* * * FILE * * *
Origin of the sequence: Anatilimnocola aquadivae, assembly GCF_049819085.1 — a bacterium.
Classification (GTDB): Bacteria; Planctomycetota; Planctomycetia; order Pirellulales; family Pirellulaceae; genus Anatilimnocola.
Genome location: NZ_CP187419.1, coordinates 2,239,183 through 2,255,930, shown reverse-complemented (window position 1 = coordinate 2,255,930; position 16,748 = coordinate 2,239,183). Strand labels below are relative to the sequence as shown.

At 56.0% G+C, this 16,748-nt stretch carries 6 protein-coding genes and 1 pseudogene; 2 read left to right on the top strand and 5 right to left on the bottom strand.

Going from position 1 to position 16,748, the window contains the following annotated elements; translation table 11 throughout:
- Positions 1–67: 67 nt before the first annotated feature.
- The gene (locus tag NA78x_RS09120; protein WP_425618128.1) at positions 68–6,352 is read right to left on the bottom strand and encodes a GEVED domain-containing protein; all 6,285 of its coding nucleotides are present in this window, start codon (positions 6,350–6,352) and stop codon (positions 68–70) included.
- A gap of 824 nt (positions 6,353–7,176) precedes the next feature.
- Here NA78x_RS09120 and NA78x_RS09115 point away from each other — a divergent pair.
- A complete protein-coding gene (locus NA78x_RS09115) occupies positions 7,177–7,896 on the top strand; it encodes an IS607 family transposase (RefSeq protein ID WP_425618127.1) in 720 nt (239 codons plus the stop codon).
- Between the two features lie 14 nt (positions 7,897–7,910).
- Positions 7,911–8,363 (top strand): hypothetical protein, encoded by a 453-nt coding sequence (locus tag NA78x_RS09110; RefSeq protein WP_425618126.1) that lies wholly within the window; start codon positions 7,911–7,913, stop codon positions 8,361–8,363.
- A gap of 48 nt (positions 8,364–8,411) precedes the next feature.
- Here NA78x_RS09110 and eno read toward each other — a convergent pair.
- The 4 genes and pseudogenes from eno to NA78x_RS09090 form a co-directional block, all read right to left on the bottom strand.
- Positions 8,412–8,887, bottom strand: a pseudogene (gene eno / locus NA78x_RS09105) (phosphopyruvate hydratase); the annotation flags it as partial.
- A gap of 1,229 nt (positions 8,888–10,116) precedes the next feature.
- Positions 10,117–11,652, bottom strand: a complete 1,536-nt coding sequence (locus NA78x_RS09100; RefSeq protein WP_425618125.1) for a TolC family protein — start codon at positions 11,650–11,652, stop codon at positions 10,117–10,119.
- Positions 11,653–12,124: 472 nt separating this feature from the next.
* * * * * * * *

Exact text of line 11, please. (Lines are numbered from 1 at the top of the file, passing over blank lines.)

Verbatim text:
- Between the two features lie 14 nt (positions 7,897–7,910).